Ambassador Pickering called for U.S. leadership on the CTBT in a February 20 opinion editorial in The Christian Science Monitor. The former U.S. ambassador to the United Nations and under secretary of state for political affairs called for the White House to "launch a high-level push for ratifying the treaty" and urged the Senate to provide its advice and consent on the test ban treaty. Pickering pointed out that the United States has not conducted a nuclear test in over 20 years and reiterated the fact that Washington has "no technical or military need to do so ever again."
Ambassador Thomas Graham Jr. and former Utah Senator Jake Garn made the same point on February 16 in an opinion editorial in The Salt Lake Tribune. They quoted former National Nuclear Security Administration Administrator Linton Brooks' comment that, "There's not going to be nuclear testing in the United States. No sane person thinks there is."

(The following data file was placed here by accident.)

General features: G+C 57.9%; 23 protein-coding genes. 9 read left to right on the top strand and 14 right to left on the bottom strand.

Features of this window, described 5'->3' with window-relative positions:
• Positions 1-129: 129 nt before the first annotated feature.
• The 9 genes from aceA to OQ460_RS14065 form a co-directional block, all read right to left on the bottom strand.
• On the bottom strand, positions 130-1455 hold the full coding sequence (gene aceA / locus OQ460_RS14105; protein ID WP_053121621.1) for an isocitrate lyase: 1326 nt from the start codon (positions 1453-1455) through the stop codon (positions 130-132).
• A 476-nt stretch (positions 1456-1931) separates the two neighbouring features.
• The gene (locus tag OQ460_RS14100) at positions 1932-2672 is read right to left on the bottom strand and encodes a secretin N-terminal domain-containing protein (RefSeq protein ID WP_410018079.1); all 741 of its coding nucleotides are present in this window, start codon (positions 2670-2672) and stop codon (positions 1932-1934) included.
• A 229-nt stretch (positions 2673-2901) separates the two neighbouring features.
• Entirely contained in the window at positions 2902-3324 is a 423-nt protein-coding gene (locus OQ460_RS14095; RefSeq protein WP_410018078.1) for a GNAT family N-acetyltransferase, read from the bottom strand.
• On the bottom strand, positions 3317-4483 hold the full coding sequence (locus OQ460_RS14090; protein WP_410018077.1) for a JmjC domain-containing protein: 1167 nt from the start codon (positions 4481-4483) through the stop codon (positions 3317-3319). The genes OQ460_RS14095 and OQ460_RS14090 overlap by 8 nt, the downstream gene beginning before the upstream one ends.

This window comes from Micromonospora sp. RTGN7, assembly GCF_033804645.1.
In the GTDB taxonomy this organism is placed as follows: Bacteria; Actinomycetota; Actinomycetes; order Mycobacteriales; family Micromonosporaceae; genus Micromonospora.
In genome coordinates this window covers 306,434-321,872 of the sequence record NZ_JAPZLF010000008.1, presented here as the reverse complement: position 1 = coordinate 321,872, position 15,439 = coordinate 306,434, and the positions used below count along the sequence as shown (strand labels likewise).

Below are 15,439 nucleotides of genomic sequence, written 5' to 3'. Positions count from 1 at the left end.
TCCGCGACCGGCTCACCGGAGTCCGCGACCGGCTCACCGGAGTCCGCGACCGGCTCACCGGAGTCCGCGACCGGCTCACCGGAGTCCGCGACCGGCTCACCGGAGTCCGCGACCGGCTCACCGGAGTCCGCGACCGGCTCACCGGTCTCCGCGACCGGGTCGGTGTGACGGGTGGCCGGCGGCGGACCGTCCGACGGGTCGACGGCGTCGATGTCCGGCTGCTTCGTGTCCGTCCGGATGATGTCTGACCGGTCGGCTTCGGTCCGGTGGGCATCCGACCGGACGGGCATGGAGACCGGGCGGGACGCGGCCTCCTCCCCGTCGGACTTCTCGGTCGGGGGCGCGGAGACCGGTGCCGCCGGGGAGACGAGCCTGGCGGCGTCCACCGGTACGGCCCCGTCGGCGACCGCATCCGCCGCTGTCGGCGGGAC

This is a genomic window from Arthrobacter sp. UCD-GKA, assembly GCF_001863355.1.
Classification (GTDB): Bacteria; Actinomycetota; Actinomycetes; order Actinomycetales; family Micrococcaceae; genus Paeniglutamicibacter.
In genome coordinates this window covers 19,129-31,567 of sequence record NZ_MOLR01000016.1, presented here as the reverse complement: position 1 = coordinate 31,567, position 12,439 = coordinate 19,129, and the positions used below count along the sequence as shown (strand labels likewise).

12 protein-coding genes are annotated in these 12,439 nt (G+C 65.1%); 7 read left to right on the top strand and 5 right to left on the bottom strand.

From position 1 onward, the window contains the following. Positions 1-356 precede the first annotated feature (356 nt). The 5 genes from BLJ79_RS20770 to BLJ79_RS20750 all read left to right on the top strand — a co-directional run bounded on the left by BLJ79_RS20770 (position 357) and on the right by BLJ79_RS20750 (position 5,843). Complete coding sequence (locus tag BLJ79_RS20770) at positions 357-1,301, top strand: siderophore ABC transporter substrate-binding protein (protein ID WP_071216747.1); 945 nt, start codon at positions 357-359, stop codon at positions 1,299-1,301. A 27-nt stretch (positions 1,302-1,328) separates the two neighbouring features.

Entry into force of the CTBT is vital to U.S. interests. According to a 2013 report by the National Academy of Sciences, the United States no longer needs to test nuclear weapons to maintain the safety and reliability of its nuclear stockpile; however, other nuclear powers like China stand to benefit from a return nuclear testing, which would allow Beijing to make qualitative improvements to its arsenal.
Ratification of the CTBT would strengthen the global norm against nuclear testing and pressure other countries to ratify the treaty. U.S. ratification of the CTBT would catalyze action on the treaty by China, India, and Pakistan. It would also place additional pressure on North Korea to refrain from additional testing and would help restrain Iran from conducting a nuclear test.
During her February 12 remarks at the Institute for National Security Studies in Tel Aviv, Israel, Acting Under Secretary for Arms Control and International Security Rose Gottemoeller said that ratification and entry into force of the CTBT "remains a top priority for the United States."